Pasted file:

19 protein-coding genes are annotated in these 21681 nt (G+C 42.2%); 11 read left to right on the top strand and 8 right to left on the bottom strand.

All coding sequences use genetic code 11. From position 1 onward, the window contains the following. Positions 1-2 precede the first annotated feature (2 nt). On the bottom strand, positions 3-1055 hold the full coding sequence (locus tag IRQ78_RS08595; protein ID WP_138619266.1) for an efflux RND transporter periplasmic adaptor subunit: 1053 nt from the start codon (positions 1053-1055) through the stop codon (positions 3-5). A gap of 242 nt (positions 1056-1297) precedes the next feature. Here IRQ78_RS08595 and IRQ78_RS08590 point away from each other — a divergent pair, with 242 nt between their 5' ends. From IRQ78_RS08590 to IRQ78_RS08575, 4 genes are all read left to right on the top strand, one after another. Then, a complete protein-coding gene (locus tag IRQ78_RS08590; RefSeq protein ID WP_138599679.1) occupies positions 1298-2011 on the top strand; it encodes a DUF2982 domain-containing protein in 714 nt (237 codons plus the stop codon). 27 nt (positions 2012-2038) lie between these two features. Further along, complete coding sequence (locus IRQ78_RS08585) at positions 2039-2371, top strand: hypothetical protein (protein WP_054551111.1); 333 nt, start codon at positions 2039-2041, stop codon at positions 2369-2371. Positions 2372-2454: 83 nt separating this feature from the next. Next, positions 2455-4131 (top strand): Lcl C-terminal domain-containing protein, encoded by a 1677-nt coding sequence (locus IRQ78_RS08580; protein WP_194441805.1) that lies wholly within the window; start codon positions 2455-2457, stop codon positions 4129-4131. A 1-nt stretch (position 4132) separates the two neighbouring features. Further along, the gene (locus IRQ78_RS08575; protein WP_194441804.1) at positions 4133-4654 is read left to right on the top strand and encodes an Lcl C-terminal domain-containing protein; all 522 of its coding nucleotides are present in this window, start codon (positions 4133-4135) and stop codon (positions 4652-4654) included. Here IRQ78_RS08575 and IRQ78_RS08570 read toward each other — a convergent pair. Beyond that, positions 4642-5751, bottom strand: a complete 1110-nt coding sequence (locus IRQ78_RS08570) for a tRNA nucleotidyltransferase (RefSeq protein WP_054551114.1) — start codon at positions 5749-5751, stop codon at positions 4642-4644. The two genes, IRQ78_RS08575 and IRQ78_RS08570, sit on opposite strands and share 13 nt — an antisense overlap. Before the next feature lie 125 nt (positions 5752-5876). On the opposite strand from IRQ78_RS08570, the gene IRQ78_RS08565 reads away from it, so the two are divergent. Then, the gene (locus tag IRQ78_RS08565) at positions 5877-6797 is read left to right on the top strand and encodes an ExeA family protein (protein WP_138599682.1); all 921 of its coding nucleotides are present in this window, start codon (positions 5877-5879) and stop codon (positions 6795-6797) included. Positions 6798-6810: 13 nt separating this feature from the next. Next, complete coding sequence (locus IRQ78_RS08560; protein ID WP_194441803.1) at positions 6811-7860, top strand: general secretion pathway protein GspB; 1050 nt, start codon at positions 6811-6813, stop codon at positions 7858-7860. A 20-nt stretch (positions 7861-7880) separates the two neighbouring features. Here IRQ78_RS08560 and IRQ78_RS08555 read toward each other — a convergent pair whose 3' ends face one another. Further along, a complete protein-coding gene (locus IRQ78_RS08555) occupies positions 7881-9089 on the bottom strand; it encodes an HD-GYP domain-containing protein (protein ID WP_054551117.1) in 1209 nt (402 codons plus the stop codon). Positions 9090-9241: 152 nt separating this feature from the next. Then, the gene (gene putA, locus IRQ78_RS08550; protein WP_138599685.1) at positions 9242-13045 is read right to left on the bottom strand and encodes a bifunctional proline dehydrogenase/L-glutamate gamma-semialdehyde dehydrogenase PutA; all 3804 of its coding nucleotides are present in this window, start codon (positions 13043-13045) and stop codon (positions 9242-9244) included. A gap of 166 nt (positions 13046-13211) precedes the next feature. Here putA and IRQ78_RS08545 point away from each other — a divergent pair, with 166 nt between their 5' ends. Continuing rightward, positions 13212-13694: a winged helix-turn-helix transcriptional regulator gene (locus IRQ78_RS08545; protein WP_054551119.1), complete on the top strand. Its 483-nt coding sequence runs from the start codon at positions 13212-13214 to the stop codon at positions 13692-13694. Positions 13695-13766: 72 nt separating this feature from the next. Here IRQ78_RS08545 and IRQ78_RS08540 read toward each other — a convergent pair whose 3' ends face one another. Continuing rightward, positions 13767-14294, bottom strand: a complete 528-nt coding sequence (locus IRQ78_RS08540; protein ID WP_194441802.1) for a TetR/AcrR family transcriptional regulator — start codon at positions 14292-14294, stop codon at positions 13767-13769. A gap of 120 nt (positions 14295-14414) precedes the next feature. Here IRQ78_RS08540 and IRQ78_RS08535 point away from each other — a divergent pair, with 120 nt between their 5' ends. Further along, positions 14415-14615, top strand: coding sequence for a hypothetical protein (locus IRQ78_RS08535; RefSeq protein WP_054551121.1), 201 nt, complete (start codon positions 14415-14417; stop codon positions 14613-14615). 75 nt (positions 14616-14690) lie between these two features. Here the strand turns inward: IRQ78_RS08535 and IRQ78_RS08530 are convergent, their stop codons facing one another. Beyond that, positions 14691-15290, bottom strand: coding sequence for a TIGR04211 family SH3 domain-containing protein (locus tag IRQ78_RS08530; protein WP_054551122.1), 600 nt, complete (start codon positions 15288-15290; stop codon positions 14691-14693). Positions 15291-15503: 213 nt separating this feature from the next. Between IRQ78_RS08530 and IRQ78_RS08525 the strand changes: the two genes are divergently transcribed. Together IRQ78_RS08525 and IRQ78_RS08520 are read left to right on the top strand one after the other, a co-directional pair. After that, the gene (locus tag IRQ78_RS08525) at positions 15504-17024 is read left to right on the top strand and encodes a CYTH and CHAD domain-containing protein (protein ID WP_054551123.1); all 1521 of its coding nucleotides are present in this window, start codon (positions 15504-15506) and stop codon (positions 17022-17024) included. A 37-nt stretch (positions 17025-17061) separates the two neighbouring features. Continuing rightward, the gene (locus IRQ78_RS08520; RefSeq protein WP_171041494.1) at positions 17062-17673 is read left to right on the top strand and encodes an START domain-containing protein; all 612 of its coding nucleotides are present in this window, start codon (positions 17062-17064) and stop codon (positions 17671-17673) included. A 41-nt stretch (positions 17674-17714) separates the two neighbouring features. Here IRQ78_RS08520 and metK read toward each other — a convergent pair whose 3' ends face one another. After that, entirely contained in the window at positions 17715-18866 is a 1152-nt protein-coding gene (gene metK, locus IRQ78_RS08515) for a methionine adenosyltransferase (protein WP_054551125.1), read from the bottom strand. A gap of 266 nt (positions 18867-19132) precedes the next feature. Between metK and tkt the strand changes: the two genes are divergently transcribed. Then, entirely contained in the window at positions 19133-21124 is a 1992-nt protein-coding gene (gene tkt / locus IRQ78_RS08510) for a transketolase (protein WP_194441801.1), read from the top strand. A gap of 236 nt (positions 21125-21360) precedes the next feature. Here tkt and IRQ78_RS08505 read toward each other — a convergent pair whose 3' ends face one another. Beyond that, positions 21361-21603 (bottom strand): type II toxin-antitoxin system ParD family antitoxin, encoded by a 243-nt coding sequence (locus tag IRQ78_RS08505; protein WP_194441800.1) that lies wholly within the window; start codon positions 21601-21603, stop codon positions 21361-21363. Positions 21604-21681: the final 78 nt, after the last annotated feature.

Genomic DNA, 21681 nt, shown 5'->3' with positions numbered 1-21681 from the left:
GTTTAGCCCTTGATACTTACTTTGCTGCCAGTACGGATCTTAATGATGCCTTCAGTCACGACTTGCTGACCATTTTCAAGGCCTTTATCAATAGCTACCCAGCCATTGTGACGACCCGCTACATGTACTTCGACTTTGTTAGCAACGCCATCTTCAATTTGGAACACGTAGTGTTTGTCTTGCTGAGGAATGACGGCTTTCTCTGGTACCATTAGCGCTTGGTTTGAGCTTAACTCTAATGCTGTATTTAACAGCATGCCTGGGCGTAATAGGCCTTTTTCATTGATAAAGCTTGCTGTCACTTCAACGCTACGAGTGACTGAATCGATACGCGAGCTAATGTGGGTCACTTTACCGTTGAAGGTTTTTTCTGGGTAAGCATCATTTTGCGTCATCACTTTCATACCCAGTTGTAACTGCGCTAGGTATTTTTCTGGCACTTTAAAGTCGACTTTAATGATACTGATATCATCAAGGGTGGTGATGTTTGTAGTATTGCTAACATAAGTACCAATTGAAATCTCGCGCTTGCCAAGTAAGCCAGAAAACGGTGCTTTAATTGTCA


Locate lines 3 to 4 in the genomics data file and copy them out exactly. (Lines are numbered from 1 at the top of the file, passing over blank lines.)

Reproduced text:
Genomic DNA, 21681 nt, shown 5'->3' with positions numbered 1-21681 from the left:
GTTTAGCCCTTGATACTTACTTTGCTGCCAGTACGGATCTTAATGATGCCTTCAGTCACGACTTGCTGACCATTTTCAAGGCCTTTATCAATAGCTACCCAGCCATTGTGACGACCCGCTACATGTACTTCGACTTTGTTAGCAACGCCATCTTCAATTTGGAACACGTAGTGTTTGTCTTGCTGAGGAATGACGGCTTTCTCTGGTACCATTAGCGCTTGGTTTGAGCTTAACTCTAATGCTGTATTTAACAGCATGCCTGGGCGTAATAGGCCTTTTTCATTGATAAAGCTTGCTGTCACTTCAACGCTACGAGTGACTGAATCGATACGCGAGCTAATGTGGGTCACTTTACCGTTGAAGGTTTTTTCTGGGTAAGCATCATTTTGCGTCATCACTTTCATACCCAGTTGTAACTGCGCTAGGTATTTTTCTGGCACTTTAAAGTCGACTTTAATGATACTGATATCATCAAGGGTGGTGATGTTTGTAGTATTGCTAACATAAGTACCAATTGAAATCTCGCGCTTGCCAAGTAAGCCAGAAAACGGTGCTTTAATTGTCA